MP Martin Horwood seeks end to 'unfair' tied pubs
A Gloucestershire MP has introduced a Bill into Parliament calling for the end of a practice which he claims is forcing 40 pubs a week to close.
Cheltenham's Martin Horwood wants an end to the way tied houses - pubs tied to agreements with pub companies - are restricted in the beers they can sell.
"I want to protect local landlords from big pub companies," he said.
The Lib Dem MP has cross-party support but a lack of Parliamentary time could scupper its chances of becoming law.
He told BBC Newsbeat: "Big pub companies impose very high prices for beer, prevent landlords from stocking guest beers which aren't part of that tie and sometimes can charge very high rent too.
"All of this causes problems for the small businesses which are our local community pubs."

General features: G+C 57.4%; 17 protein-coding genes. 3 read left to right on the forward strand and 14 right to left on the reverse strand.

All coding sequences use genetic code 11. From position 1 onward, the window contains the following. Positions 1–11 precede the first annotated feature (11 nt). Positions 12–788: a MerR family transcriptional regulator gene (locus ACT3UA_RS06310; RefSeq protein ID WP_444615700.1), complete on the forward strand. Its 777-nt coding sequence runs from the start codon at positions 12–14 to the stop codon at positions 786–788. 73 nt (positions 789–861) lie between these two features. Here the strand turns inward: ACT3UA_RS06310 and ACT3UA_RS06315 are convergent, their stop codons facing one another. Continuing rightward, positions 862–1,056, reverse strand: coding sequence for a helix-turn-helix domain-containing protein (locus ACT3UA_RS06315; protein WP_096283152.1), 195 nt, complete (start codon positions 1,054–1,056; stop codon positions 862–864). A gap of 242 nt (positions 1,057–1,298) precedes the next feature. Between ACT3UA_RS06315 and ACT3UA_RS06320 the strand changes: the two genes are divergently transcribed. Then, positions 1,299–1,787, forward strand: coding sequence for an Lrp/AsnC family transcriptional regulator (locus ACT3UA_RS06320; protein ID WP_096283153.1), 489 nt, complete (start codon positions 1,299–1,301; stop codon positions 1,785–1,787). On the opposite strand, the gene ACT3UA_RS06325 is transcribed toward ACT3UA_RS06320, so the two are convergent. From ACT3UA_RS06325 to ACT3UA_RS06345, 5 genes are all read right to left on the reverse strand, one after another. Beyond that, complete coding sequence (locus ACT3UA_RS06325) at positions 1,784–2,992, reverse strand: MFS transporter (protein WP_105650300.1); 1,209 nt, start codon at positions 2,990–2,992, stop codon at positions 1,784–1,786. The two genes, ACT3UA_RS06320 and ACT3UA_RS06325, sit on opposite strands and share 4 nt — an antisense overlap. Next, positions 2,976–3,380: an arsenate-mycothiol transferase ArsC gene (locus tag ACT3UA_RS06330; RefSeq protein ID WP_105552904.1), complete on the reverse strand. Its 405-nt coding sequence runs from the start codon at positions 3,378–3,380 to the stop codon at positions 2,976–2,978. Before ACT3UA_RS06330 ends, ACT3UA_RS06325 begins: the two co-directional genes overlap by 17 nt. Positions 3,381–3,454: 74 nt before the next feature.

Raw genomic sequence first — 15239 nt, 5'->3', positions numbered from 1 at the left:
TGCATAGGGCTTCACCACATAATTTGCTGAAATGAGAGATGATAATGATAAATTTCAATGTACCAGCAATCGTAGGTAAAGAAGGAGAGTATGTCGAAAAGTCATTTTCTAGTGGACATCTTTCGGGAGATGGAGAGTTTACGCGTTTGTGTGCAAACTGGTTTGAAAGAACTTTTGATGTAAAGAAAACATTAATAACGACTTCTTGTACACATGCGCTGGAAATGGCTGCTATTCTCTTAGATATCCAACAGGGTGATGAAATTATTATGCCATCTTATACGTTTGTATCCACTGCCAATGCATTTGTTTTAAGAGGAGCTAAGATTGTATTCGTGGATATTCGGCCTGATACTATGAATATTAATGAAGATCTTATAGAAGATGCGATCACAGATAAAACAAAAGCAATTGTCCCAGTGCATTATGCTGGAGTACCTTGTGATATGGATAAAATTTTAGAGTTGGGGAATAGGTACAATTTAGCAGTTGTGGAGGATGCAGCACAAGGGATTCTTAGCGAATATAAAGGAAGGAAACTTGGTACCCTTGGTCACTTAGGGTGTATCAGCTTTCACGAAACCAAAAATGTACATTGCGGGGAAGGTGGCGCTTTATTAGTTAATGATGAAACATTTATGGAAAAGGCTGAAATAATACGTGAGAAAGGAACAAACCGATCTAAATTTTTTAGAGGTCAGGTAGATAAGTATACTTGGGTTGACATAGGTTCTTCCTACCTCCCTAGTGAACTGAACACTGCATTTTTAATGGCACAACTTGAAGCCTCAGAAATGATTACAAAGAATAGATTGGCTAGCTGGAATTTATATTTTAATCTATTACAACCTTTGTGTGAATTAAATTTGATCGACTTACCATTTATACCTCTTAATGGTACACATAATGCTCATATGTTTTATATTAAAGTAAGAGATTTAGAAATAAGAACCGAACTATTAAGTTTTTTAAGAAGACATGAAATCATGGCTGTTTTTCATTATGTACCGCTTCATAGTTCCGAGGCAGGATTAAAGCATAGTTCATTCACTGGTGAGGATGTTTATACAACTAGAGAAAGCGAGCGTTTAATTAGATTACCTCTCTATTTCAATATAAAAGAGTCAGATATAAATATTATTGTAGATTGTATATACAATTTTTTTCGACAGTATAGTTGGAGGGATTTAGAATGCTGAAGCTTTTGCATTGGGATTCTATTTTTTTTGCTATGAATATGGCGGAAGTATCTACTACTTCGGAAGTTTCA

Code of practice
Mr Horwood said pubs tied to agreements with pub companies - which tend not to be breweries - often pay 40% more for beer than it can cost in the open market.
An investigation by the Business and Enterprise Select Committee in 2008 found that 50% of lessees were earning less than £15,000 a year, even when their pubs were turning over £500,000 a year.
"We've lost a whole stream of pubs in my constituency - that's true across the country - and this means that people's choice of places to drink is being limited," he said.
Mr Horwood's Bill would not abolish tied houses, but they would be regulated by a statutory code of practice.
"It is difficult to escape the conclusion that unless Parliament steps in, we will see these pub companies manage even more traditional British pubs in to oblivion," he said.
The British Beer and Pub Association, which represents the owners of more than half of all UK pubs, told a parliamentary committee last year that leased pubs suffered no more than other small companies and support from their owning companies often helped them survive in difficult market conditions.